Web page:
Immigration reform. White supremacy rallies. Trade wars. Tariffs. Protectionism. Nationalist rhetoric. Has any of this deterred foreign entrepreneurs from doing business with the United States? Maybe. But for some, it’s just business as usual.
Take India. The giant democracy, according to the United States Trade Representative, is our ninth largest goods trading partner, encompassing a total of almost $68 billion in imports and exports in 2016 – and supporting an estimated 197,000 jobs here. With all the political turmoil here, you might think that some business travelers from India would be deterred. But not so.
As reported by The Hindu, a recent analysis of air travel between our two countries that was conducted by American Express Global Business Travel has shown that the United States remains one of the most popular countries for Indian business travelers. In fact, it’s become even more popular in the past year. Although London is the number one destination for Indian business travelers, San Francisco and New York each rank number two and three respectively, both now outpacing the formerly higher-ranked Singapore. Including Seattle and Chicago, four U.S. cities make up the top 10 destinations for Indian business travel. In fact, if the Asia Pacific Region countries were excluded, seven of the top 10 destinations would be American.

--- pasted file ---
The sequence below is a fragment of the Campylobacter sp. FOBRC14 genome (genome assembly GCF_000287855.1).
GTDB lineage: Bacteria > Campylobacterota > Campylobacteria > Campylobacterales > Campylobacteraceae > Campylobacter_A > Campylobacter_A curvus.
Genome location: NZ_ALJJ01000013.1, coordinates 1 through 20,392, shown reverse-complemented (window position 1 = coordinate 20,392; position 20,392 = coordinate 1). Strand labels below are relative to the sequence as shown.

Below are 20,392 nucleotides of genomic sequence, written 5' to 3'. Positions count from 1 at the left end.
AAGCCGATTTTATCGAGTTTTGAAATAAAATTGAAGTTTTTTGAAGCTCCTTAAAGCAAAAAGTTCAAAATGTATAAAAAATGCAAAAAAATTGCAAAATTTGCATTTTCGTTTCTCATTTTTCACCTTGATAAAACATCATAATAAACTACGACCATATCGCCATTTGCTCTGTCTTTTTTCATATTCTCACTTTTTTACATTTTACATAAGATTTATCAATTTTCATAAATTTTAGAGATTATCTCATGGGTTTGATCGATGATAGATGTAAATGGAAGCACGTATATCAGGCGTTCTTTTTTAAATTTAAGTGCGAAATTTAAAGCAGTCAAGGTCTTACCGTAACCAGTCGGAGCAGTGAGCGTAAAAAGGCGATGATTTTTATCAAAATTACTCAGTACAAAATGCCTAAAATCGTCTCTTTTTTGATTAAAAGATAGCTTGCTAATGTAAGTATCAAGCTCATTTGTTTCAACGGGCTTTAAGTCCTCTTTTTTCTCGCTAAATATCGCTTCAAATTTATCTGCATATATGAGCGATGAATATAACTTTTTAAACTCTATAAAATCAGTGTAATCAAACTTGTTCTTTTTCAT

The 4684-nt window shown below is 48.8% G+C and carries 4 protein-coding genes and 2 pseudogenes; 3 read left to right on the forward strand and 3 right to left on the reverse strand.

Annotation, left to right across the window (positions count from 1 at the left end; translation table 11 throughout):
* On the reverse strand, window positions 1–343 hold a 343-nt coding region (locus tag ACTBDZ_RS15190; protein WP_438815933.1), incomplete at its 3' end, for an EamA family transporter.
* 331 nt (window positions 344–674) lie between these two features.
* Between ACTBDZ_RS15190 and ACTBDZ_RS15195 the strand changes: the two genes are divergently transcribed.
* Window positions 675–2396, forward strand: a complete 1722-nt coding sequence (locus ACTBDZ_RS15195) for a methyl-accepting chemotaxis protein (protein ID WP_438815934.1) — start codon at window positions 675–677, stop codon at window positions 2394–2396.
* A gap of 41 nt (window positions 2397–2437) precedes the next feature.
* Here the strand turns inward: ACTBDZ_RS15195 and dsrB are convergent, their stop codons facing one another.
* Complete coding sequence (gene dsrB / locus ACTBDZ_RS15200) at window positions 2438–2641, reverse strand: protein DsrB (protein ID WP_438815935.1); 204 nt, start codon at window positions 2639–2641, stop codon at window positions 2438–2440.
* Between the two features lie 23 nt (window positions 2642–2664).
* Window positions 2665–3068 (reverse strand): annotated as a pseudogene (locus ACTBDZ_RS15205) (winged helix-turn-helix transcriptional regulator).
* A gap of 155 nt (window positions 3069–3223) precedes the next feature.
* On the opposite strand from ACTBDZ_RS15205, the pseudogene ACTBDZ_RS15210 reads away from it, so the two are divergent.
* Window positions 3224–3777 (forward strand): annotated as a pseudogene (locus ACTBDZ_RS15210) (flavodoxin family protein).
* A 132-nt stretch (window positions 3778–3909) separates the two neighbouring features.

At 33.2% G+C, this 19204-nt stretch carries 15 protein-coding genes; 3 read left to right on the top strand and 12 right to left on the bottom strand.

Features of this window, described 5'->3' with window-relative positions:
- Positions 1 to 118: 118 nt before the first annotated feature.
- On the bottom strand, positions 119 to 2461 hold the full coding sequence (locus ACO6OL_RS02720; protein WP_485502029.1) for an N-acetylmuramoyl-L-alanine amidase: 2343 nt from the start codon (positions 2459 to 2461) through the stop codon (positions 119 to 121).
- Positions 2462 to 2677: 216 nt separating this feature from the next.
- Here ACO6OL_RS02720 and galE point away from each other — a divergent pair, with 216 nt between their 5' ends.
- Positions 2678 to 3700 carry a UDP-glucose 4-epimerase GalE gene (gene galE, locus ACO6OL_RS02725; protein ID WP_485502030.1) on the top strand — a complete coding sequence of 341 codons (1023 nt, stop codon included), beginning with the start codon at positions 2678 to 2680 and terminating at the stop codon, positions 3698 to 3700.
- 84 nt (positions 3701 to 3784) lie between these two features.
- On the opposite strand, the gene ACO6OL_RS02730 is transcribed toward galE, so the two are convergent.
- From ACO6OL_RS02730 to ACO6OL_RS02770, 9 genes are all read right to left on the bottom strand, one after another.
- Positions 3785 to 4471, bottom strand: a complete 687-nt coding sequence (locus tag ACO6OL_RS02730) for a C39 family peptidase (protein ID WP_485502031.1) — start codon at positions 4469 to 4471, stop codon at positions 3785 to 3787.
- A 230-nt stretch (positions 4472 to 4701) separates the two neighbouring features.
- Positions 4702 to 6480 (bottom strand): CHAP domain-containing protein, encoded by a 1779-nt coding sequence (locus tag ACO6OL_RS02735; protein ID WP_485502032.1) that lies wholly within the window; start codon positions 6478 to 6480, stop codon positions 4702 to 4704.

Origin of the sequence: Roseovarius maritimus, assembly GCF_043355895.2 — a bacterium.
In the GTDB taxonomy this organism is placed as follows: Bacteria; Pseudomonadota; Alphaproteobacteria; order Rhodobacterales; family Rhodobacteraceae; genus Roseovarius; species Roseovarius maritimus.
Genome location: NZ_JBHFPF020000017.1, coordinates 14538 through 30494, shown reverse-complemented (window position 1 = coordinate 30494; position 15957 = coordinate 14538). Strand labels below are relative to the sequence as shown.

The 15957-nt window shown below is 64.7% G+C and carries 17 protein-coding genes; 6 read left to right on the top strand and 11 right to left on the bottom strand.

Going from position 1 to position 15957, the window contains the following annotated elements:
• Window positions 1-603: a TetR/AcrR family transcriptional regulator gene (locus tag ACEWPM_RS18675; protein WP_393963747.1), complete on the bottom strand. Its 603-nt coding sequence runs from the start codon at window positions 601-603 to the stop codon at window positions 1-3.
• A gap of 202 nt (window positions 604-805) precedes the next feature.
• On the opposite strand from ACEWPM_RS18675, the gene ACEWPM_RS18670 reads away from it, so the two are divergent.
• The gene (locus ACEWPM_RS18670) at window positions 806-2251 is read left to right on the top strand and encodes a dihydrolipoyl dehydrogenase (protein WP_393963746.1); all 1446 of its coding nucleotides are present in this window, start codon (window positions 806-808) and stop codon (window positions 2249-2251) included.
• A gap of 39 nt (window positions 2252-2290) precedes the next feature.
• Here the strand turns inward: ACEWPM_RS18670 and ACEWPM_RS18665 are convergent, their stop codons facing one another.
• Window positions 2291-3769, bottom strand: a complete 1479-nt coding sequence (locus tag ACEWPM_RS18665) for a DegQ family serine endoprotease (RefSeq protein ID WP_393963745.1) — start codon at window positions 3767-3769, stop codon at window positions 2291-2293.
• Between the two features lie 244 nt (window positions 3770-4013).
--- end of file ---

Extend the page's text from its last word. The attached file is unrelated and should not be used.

Why so? Where there’s money to made, entrepreneurs will seek it out, regardless of the potential political challenges. The U.S. economy is doing well, particularly our tech sector. The American Express Global Business Travel report forecasts a continued growth in demand for companies and workers skilled in information technology services, including outsourcing.
“India is progressing up the international value chain,” Elyes Mrad, an American Express Global Business Travel managing director, said in The Hindu. The country “has expanded from traditional outsourcing to advanced technology and product development, alongside many other areas of business.”
Mrad also points to the growing Indian start-up culture and the predominance of Indian start-up founders in Silicon Valley.